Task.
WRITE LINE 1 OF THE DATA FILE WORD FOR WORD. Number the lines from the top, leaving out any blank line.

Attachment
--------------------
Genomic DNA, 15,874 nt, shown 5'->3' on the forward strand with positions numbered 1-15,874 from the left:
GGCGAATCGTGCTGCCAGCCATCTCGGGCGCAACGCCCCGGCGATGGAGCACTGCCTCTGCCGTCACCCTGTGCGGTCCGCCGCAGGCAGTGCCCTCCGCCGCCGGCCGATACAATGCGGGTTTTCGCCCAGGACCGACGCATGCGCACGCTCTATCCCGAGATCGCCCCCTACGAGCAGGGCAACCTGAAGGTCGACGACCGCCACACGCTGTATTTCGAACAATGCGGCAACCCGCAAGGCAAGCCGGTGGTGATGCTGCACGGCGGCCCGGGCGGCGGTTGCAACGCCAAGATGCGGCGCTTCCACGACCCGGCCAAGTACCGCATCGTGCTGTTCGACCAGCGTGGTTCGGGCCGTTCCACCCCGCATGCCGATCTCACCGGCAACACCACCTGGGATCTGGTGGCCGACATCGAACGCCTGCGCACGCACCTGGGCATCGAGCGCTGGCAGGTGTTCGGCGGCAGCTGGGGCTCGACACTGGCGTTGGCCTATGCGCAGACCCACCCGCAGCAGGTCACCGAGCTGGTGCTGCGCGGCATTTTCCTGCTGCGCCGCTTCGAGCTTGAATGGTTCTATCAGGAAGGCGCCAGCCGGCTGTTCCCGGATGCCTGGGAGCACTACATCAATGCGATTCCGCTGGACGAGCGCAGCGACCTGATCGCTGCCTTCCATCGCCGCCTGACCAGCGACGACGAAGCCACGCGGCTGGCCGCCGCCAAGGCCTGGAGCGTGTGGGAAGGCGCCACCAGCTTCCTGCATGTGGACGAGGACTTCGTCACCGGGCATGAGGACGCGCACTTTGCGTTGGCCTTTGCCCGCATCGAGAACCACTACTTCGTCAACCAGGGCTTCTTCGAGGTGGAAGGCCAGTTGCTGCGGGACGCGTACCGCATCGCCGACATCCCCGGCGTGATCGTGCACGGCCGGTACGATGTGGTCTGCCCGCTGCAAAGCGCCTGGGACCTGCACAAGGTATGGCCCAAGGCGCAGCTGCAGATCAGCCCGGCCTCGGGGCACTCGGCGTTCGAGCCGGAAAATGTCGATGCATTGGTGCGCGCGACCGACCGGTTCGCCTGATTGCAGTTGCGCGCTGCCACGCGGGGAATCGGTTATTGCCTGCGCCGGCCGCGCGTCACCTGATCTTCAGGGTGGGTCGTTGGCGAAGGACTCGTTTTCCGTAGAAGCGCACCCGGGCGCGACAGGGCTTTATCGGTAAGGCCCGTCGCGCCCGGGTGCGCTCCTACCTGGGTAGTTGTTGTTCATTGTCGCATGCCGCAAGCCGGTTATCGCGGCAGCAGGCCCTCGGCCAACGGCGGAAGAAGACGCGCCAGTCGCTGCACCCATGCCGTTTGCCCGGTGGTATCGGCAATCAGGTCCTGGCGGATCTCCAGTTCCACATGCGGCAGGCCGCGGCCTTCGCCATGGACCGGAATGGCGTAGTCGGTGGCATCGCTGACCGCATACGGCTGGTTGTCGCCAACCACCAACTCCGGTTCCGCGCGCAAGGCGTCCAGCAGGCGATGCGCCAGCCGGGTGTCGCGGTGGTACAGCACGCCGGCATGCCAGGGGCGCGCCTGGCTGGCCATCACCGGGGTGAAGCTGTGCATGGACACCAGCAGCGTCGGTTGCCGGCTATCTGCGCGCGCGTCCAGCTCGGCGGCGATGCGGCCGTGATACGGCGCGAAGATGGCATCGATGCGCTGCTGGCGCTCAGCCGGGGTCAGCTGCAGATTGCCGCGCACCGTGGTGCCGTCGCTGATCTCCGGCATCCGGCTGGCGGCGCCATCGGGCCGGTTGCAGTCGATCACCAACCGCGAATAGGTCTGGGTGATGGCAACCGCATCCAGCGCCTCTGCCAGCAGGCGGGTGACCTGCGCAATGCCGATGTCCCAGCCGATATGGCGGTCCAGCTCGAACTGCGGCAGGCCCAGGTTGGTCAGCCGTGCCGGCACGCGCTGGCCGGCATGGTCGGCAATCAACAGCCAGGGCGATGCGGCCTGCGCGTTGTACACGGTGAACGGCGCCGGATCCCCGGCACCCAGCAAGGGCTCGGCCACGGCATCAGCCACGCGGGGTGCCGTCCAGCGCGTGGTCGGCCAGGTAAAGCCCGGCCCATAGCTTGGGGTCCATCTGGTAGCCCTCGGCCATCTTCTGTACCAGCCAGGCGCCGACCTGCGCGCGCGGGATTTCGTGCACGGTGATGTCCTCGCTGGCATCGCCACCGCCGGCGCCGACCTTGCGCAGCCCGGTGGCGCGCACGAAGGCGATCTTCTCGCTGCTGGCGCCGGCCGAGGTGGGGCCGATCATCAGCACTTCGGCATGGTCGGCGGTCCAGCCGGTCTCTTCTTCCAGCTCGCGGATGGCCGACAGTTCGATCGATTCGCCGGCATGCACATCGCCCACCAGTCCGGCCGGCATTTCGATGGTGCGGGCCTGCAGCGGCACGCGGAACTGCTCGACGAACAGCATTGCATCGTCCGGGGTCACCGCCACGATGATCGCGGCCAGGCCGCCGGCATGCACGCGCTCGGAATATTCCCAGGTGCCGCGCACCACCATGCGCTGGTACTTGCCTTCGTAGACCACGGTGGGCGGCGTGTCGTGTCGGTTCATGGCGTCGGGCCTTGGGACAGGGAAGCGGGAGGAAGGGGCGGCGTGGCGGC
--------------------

Genomic DNA, 15,874 nt, shown 5'->3' on the forward strand with positions numbered 1-15,874 from the left: